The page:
36 minute read – Posted by – April 29, 2016

The Leader’s Guide to Employee Feedback

Including NEW Remote Employee Feedback Best Practices

Table of Contents

Introduction to Coaching by Providing Employee Feedback
How Employee Engagement, Satisfaction, and Happiness Can Stem from Employee Feedback
Key Employee Feedback Principles
Types of Coaching by Providing Employee Feedback
Real-time Employee Feedback Best Practices
Continuous Employee Feedback Best Practices
How to Prepare for Employee Feedback and Coaching
How to Provide Effective Employee Feedback
Providing Effective Peer-to-Peer Feedback
Template for Weekly Employee Feedback
Template for Monthly Employee Feedback
Template for Quarterly Employee Feedback
Follow-up Actions After Providing Employee Feedback
Template for Individual Employee Reflection
Template for Management / Leadership Reflection
Template for Organizational Reflection
Additional Reads on Employee Feedback and Coaching

NEW! Remote Employee Feedback Best Practices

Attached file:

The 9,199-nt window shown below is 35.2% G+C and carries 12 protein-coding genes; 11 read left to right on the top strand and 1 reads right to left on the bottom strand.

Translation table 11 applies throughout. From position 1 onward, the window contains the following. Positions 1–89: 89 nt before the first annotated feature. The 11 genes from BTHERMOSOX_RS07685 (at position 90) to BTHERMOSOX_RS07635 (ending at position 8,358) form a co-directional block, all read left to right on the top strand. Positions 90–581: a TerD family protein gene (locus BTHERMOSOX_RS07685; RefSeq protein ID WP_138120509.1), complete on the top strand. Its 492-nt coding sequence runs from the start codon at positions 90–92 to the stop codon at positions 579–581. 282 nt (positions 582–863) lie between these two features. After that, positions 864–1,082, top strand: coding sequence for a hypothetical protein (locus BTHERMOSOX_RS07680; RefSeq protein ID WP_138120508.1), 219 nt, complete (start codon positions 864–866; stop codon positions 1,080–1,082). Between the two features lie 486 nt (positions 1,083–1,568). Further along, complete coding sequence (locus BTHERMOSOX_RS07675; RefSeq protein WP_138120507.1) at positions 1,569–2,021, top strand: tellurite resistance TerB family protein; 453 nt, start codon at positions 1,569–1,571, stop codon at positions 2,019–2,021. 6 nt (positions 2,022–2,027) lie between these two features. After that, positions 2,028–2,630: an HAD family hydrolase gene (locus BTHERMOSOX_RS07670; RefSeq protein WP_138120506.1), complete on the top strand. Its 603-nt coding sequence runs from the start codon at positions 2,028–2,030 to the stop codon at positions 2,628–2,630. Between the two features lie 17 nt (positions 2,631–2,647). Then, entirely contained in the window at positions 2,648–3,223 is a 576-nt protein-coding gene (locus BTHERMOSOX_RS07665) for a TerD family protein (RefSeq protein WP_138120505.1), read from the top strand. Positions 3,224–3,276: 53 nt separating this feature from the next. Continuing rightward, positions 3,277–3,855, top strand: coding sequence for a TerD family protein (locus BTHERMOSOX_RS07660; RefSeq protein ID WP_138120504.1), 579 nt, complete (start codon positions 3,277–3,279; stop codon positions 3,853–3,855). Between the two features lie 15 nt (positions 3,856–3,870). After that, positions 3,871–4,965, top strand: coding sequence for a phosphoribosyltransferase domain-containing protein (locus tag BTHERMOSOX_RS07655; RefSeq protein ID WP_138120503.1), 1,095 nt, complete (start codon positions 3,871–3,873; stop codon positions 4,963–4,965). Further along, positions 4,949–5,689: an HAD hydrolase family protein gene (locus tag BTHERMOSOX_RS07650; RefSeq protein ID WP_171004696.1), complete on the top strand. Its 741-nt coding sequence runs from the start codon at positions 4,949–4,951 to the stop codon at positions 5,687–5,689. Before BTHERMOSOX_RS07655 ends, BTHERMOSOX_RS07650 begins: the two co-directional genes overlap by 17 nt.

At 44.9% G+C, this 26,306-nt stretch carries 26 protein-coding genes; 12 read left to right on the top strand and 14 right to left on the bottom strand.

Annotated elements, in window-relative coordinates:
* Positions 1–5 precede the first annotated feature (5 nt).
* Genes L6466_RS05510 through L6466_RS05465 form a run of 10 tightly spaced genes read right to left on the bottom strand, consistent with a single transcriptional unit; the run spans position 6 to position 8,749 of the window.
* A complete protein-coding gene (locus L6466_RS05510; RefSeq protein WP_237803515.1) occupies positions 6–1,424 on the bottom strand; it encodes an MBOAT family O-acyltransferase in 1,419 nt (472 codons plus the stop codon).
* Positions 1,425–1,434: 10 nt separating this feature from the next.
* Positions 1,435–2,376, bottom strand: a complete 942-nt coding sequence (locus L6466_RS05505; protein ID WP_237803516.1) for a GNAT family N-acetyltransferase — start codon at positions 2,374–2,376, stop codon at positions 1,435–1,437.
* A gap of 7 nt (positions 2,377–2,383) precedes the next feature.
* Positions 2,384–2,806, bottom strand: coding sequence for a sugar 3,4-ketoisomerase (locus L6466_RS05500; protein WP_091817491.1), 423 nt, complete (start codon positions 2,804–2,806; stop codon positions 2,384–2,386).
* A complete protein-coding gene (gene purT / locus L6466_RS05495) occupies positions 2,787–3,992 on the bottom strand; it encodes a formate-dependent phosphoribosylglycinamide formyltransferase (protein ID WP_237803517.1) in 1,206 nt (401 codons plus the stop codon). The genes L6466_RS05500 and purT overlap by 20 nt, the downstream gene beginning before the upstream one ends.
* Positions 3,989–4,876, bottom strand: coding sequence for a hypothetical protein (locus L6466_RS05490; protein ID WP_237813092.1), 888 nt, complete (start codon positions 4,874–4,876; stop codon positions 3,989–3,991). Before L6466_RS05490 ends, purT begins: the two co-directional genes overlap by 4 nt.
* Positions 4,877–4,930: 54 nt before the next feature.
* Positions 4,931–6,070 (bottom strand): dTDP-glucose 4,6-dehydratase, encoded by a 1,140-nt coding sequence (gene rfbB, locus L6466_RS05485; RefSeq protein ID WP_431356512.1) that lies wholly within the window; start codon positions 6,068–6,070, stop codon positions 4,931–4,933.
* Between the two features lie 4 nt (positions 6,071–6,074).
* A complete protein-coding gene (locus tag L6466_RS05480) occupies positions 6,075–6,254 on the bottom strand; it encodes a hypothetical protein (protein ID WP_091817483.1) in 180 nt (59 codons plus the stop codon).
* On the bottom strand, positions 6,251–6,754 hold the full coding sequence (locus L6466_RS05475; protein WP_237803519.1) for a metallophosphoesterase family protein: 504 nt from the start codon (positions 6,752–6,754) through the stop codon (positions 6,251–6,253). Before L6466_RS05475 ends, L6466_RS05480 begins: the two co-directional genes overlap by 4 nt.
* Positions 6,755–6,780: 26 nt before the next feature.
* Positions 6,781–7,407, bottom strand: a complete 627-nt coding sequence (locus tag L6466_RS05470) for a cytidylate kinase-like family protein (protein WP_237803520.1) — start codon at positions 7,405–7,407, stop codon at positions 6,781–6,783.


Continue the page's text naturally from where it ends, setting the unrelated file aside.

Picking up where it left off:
Introduction to Coaching by Providing Employee Feedback

Existing management paradigms places the focus of leaders on controlling the performance of their teams. This leads to a focus on managing job descriptions, not being a mentor, and providing timely employee feedback. Leaders worry about performance against job descriptions rather than helping the team grow. As a result, performance becomes measured through “magically determined” standards or year-end rankings.

Coaching focuses on discovery and development. Coaching isn’t just about evaluating performance, but guiding individuals with great feedback. Coaches are great leaders that empower their team to contribute to the organization and guides them to organizational success without alienation. Coaching as managing doesn’t place mentorship as a subset of management, but at the heart of it.

Leaders create an environment where learning is at the heart of every interaction. They make managing about leading others within a collaborative setting.

Leaders challenge others to develop skills and abilities on an aspirational level. They help others become self-sufficient. The individual coached becomes setup to pass leadership skills to others around them. This turns others into leaders themselves. A leader seeks out opportunities to care about others’ personal development. They challenge other individuals to grow continuously.

How Employee Engagement, Satisfaction, and Happiness Can Stem from Feedback